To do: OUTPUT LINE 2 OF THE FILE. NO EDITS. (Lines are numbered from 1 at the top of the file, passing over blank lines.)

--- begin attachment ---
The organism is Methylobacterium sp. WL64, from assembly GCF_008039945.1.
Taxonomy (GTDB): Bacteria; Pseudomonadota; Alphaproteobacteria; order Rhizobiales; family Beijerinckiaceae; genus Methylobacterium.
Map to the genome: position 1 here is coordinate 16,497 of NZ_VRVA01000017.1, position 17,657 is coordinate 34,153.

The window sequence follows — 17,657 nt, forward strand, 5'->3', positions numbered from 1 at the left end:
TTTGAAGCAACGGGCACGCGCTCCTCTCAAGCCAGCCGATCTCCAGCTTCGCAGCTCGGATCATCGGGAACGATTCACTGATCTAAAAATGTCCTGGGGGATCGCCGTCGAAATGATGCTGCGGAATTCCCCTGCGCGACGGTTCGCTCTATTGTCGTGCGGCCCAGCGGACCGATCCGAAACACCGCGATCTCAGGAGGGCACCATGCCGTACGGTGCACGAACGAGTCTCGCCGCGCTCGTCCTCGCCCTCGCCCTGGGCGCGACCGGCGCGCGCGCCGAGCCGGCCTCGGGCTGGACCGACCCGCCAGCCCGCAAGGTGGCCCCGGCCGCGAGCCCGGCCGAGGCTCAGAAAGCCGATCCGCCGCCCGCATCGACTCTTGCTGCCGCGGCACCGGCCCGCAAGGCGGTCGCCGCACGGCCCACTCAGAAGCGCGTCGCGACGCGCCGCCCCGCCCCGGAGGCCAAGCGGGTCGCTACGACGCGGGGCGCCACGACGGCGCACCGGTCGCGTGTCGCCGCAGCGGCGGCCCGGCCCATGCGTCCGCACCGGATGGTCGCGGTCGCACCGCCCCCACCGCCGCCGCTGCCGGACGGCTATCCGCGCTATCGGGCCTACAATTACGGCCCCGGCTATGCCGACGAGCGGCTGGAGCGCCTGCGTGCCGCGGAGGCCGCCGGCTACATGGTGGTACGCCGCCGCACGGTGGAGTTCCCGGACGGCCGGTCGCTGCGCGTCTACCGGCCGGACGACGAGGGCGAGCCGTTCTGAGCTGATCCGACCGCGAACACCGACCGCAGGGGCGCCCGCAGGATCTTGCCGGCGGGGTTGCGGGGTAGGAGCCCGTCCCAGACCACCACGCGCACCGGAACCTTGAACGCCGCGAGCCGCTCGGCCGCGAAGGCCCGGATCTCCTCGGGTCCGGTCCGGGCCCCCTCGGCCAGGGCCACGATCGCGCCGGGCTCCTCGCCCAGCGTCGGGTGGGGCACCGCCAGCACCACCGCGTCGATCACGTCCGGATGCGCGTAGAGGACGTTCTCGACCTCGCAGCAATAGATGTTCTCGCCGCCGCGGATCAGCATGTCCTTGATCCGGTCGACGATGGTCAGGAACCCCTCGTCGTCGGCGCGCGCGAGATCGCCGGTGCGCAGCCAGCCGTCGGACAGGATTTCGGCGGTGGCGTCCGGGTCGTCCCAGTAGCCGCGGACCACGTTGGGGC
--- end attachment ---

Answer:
Taxonomy (GTDB): Bacteria; Pseudomonadota; Alphaproteobacteria; order Rhizobiales; family Beijerinckiaceae; genus Methylobacterium.